Kedgeree is one of those great ancient Eastern culinary dishes, which has evolved and migrated over the centuries to become a delicious Western breakfast or supper dish. There are many legends attached to it, one being that consuming fish in the morning was the most practical way to enjoy it in a hot climate. At a later date the dish incorporated smoked fish and once it reached England became a supper favourite. Another story holds that the British in India used the dish as a hangover cure after a night on the chhota pegs. For us it is eminently suitable because we follow the old adage of 'breakfast like a king..'
When I was a child one of my Great Uncle's party tricks was to force us all to repeat tongue twisters, his favourite being: "a haddock a haddock a black spotted haddock, a black spot on the back of a black spotted haddock." Although this was nowhere near as interesting as his piano playing and vast hoard of film and TV annuals, it was only until writing this piece that I finally found the significance of the black spot. It is perhaps ironic that this mark is supposed to be that of the thumb print of Saint Peter, where he grasped the great great etc., grandpapa of the present fish to extract a gold coin from its mouth. The money was to pay his back taxes, whereas today you would need coin a plenty to obtain quality ethically fished or organically raised haddock. Thus kedgeree is a great dish for making fish go a long long way without any loss of flavour. I actually bought one small piece of organically raised smoked haddock weighing 158g (5½ oz) and made 3 meals for the two of us out of it.
My ingredients include home-grown turmeric, which having been cosseted from December to April in our kitchen for two years, has this year, finally over-wintered in our unheated glass greenhouse. I will include two films at the end of this piece on growing and harvesting organic turmeric in a cold climate.
Basmati or Thai rice (see below)
A small piece of fish, preferably smoked haddock
Hard boiled eggs - roughly chopped (I have plenty so heavy on the eggs, light on the fish!)
Coconut oil and/or raw butter
Paprika for sprinkling. Black Pepper
Rice and the Steam Dragon
As for the rice, I cook it in a very ad hoc manner taught to me by a friend who was maniacal about the right way to cook it. Very simply I wash the rice several times in cold water, then cover it with two fingers depth of water. Put it on a high heat, reducing this when it starts to boil too furiously and never open the pan lid, except just to quickly check now and again for when the water has been absorbed - if you open the lid too wide you let out the Steam Dragon. It seems like many dishes, rice is better left alone. Once the water has been absorbed and the rice is very slightly al dente remove the pan lid to allow the remaining water to quickly evaporate, leaving the rice 'dry' and fluffy. If you still have water visible above the rice but the grains have already reached this stage, then pour off the excess water first. If you overcook rice it goes sticky, then it is called 'friendly rice', which I think shows just how forgiving cookery can be!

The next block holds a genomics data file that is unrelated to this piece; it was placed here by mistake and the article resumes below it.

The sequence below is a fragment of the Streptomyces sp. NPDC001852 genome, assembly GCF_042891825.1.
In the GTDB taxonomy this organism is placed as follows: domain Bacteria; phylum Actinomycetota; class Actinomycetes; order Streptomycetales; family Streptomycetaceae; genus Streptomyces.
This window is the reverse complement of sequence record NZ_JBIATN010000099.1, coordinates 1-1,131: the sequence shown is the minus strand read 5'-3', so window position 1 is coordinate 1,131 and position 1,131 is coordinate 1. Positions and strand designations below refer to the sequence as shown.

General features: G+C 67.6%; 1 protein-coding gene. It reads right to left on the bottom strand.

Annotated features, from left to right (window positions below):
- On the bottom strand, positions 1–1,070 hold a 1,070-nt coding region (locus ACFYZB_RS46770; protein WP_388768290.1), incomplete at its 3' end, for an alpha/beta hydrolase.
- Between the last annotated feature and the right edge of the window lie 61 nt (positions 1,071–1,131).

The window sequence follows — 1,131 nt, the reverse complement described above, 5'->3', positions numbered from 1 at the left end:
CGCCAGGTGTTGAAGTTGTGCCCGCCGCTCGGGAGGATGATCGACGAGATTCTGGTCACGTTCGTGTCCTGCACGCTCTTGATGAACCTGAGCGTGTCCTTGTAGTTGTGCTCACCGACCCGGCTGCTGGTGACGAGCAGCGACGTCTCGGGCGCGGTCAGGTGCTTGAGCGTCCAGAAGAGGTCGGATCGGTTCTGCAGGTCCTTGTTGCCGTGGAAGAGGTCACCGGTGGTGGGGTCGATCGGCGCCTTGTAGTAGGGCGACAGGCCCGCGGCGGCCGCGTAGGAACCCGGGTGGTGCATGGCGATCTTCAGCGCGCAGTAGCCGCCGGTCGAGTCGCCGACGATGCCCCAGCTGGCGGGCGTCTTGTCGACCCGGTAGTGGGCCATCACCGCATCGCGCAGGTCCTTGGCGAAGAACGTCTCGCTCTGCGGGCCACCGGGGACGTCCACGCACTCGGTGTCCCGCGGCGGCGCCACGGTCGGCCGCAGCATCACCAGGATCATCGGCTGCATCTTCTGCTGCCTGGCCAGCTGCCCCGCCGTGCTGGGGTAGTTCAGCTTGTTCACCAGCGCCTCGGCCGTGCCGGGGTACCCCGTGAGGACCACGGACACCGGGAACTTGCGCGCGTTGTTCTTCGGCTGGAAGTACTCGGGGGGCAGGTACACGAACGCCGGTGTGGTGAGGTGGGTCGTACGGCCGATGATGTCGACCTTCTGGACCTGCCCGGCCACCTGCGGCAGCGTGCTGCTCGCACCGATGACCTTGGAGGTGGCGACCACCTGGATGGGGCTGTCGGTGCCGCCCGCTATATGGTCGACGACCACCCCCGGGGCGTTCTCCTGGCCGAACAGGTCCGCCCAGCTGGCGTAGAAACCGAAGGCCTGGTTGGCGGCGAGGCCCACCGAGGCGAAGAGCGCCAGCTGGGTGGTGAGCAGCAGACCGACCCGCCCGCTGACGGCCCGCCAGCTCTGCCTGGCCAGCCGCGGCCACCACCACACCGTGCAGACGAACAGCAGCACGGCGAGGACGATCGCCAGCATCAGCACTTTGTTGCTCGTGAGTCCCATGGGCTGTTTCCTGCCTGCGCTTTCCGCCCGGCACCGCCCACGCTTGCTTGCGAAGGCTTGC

Variations on a theme
Kedgeree can either be served directly from the pan or you can butter a mould and place in a medium oven for a few minutes. This will allow the flavour to develop and also give you an aesthetically pleasing dish if you are serving at a party or just feeling in that sort of mood. For the version above I also included more vegetable in the form of zucchini/courgette and sweet potato (leaves), for as with all my recipes, experimentation is key. Furthermore the above dish also contained smoked salmon and Atlantic pollock.
This is a great dish for those not wanting to make washing up, as I use the same pan to cook vegetables and fish so as to keep in as much flavour as possible, well that's my excuse!
Peel or rather scrape the turmeric root and chop or grate.
Add to the chopped red onion and cook gently with coconut oil or raw butter until the vegetables begin to soften.
Set the vegetables aside in a buttered oven-proof dish and using the same pan add the fish and add the raw milk. I add just enough to come part way up the sides of the fish if I'm using smoked haddock and usually add a little more if using something like salmon. I usually baste the haddock a couple of times with the milk. I cook it just until it starts to 'flake' when touched with a fork around 5 minutes. Fish will continue to cook once removed from the heat, so be careful not to over-cook.
The salmon above left was cooked in a pan where I had grated rather than chopped the turmeric root. You can see the colour infuses more into the milk. However, we do like the taste of crunchy turmeric and can well see why, where it is plentiful, it is eaten as a vegetable rather than considered as a spice.
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Hope to see you here again for another recipe from an old farmhouse in Normandie,
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© 2015 Sue Cross